Telos, ZDS ship dual Pentiums to Bosnia

Telos Corp. and Zenith Data Systems are shipping dual-Pentium 120 MHz servers, one of the most powerful PC-based servers available on a federal contract, to one of the most mission-critical users in the Defense Department: the headquarters of the Army's 1st Armored Division in Tuzla, Bosnia.

Not only will the 1st Armored Division users get advanced technology, they will also get a deal, according to Ed Williams, Telos' senior vice president for network integrated solutions. Telos is offering the high-powered ZDS servers through the Army's Small Multiuser Computer (SMC) II contract. "We originally offered servers with Pentium 90s on the contract but last month upgraded the processors to 120s at no cost to the Army."

Williams added that Telos introduced an even more powerful server to SMC II late last month: a ZDS machine featuring a 166 MHz chip available in single-, dual- and quad-processor configurations.

The contract's base price for a single-chip 120 MHz server runs at roughly $3,600, while a single-chip 166 MHz server costs roughly $7,600, Williams said.

William Lidster, the Heidelberg, Germany-based ZDS representative who handles the U.S. Army Europe, said that in addition to the five Pentium 120 servers slated for shipment to Tuzla, another nine servers will be installed at U.S. National Support Element bases at Kaposvar and Tazar, Hungary, "and I will be there this week to help install them."

Besides the SMC II shipments, ZDS last month delivered another six dual-Pentium 120 MHz servers for Operation Joint Endeavor through a NATO contract, according to Pat Gallagher, ZDS' sales vice president.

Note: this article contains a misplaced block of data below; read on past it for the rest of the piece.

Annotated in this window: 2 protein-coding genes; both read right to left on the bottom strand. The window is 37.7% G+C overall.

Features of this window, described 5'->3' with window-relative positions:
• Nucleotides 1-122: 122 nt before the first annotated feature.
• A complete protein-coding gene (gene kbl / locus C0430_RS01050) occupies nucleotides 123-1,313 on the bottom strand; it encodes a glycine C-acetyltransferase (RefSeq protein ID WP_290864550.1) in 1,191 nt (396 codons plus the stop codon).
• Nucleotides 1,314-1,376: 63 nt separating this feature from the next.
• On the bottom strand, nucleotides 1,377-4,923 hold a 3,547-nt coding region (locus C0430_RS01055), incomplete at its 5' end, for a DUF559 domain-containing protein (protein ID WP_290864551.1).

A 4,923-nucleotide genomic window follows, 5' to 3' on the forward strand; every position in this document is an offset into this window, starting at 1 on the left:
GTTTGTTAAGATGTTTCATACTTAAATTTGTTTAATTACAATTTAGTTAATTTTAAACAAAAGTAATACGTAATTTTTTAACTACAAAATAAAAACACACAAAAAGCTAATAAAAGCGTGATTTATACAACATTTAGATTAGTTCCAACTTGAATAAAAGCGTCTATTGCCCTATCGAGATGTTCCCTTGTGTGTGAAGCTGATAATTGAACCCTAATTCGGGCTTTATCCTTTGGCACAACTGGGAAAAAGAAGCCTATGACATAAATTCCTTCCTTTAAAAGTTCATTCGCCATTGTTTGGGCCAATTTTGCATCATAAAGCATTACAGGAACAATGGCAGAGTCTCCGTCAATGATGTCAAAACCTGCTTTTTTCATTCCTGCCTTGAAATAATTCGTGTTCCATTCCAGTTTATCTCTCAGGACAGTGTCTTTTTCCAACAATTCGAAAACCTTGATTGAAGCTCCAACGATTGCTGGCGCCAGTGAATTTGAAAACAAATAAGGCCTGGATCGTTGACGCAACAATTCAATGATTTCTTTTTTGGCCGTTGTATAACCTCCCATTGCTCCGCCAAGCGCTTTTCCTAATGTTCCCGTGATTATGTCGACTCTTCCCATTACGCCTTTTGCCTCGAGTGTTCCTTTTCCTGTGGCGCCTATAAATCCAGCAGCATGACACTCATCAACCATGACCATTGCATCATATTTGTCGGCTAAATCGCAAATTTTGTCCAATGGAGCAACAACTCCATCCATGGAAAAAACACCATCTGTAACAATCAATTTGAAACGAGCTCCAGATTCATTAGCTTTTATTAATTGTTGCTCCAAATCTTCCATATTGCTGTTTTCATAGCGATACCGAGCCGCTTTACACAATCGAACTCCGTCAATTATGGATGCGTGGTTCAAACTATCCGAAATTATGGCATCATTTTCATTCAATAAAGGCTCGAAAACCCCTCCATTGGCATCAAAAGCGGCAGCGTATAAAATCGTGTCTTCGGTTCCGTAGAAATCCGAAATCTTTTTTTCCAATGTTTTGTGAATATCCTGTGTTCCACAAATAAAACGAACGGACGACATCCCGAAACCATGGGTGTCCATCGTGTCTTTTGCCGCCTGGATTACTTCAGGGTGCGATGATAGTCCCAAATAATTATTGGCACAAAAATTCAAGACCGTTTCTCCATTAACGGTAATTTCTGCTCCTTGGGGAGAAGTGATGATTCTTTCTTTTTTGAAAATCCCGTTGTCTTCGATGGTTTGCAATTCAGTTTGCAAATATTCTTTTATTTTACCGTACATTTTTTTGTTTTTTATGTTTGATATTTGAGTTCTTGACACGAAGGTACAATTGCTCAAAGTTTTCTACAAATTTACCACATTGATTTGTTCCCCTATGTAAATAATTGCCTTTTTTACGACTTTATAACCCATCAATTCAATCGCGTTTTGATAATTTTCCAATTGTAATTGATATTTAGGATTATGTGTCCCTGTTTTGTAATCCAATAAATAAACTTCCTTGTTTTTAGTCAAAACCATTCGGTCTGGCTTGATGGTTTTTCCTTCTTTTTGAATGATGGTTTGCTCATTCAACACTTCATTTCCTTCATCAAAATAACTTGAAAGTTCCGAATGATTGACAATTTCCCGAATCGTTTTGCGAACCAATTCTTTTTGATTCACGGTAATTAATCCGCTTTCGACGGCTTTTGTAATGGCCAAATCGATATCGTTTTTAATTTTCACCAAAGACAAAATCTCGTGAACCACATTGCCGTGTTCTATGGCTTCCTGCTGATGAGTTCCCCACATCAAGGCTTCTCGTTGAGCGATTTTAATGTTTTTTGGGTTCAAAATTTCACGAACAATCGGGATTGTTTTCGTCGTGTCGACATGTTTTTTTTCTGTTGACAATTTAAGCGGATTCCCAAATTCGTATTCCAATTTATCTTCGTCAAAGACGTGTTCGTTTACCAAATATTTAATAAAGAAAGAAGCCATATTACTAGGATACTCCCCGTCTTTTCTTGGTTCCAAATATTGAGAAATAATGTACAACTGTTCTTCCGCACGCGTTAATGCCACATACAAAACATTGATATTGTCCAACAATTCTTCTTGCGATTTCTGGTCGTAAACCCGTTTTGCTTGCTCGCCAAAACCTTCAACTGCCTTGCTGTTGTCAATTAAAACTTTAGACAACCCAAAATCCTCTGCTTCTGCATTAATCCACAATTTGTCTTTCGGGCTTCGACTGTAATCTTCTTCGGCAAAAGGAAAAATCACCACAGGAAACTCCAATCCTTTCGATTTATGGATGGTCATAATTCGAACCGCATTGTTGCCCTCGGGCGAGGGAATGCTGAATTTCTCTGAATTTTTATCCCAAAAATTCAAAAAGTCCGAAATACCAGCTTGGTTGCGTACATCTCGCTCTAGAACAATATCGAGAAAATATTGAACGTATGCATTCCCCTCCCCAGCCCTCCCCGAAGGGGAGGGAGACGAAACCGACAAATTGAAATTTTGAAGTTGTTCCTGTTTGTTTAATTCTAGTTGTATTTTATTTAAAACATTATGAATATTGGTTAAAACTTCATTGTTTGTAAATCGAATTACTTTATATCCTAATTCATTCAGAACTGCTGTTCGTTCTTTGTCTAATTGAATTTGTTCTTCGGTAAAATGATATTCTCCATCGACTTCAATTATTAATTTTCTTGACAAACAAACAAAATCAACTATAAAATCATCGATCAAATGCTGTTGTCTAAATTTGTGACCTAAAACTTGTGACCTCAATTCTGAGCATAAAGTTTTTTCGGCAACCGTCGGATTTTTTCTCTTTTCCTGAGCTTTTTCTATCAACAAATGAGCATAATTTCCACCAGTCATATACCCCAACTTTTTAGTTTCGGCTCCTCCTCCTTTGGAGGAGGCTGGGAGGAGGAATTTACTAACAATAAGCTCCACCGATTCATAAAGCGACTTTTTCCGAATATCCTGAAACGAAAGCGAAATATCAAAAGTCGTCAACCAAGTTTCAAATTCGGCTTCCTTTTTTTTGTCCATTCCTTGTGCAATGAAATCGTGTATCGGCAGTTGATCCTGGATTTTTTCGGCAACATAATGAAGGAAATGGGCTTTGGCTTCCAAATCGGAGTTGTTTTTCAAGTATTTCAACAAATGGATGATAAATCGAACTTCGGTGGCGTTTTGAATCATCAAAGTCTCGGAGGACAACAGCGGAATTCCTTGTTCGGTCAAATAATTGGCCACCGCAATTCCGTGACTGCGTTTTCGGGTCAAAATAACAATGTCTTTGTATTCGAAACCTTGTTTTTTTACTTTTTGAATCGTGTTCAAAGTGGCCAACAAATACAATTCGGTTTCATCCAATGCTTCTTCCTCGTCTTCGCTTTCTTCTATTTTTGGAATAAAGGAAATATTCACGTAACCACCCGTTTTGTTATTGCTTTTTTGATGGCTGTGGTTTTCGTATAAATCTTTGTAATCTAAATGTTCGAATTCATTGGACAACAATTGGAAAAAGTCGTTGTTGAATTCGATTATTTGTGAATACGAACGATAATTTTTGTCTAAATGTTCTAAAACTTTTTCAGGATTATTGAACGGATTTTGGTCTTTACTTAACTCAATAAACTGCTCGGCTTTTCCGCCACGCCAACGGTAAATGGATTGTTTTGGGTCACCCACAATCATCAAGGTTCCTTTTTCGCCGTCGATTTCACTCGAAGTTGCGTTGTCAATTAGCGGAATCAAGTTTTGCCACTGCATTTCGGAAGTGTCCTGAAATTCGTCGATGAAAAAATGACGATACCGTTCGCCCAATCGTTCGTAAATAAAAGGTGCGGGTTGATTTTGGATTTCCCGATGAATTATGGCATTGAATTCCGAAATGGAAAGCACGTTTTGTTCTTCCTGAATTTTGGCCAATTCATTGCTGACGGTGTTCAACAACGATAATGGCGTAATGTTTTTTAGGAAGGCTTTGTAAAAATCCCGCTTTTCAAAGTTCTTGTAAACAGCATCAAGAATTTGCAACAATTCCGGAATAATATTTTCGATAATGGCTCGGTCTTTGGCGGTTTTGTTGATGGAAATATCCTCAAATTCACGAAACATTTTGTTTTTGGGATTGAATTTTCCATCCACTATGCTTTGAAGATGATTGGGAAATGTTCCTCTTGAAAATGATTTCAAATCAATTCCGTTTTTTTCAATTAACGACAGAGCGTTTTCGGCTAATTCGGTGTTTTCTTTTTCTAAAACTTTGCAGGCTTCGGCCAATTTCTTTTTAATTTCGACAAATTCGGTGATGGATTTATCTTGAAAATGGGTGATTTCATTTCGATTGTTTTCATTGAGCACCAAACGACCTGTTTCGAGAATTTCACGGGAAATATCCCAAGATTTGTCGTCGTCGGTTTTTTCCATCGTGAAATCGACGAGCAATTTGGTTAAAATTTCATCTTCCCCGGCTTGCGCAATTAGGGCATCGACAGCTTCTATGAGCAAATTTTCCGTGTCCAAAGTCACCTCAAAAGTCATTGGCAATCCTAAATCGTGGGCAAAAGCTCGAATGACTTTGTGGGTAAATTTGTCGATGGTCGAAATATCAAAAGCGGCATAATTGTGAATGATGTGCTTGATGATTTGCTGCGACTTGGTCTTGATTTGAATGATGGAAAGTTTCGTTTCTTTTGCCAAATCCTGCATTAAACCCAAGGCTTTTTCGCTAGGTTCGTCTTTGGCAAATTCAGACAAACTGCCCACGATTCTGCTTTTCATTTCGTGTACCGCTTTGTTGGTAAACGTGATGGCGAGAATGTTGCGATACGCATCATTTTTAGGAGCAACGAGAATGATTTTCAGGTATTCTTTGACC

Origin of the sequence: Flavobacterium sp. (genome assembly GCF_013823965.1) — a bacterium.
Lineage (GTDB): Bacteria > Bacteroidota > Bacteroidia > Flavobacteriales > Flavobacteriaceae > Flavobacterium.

"We've done a lot of business with NATO on this operation," Gallagher said.

Williams said the bulk of orders Telos has received to date on SMC II have been to support U.S. forces in Bosnia. "We've done about a million dollars in business already, most of it from Bosnia, and we are turning the orders around in about 20 days." He said the rapid upgrades to the servers available on SMC II are the result of a deliberate strategy "to keep this contract on the cutting edge of technology.... That's why we did not even bother with the 133 but went directly to the 166. We want to establish SMC as the premier networking infrastructure contract."

Army Runs Exchange

Lt. Col. William Ylinen, chief of automation for V Corps, the parent command of the 1st Armored Division, said the ZDS Pentium processors installed in Hungary will feature another bit of cutting-edge technology: Release 1.0 of Microsoft Corp.'s Exchange.

"At the same time Microsoft officially introduces Exchange, we will be running it in support of Operation Joint Endeavor," Ylinen said.

The installation of Exchange 1.0 marks an evolution, not a revolution, according to Spec. 4 Rick Phillips of the V Corps automation shop—who Ylinen called "one of the smartest people in the world about Exchange"—because the command has been running a beta version for more than a year. Phillips, an Army computer analyst, said he found even the beta version of Exchange easier to work with than MS-Mail.

The Pentium installations in Bosnia and Hungary, Ylinen said, are part of an ongoing effort to provide advanced, commercial office automation and e-mail technology to V Corps users, an effort that has paid off in meeting the needs of top commanders.

"The Army is a high-technology corporation, and commercial off-the-shelf is key to meeting our technology needs," Ylinen said.


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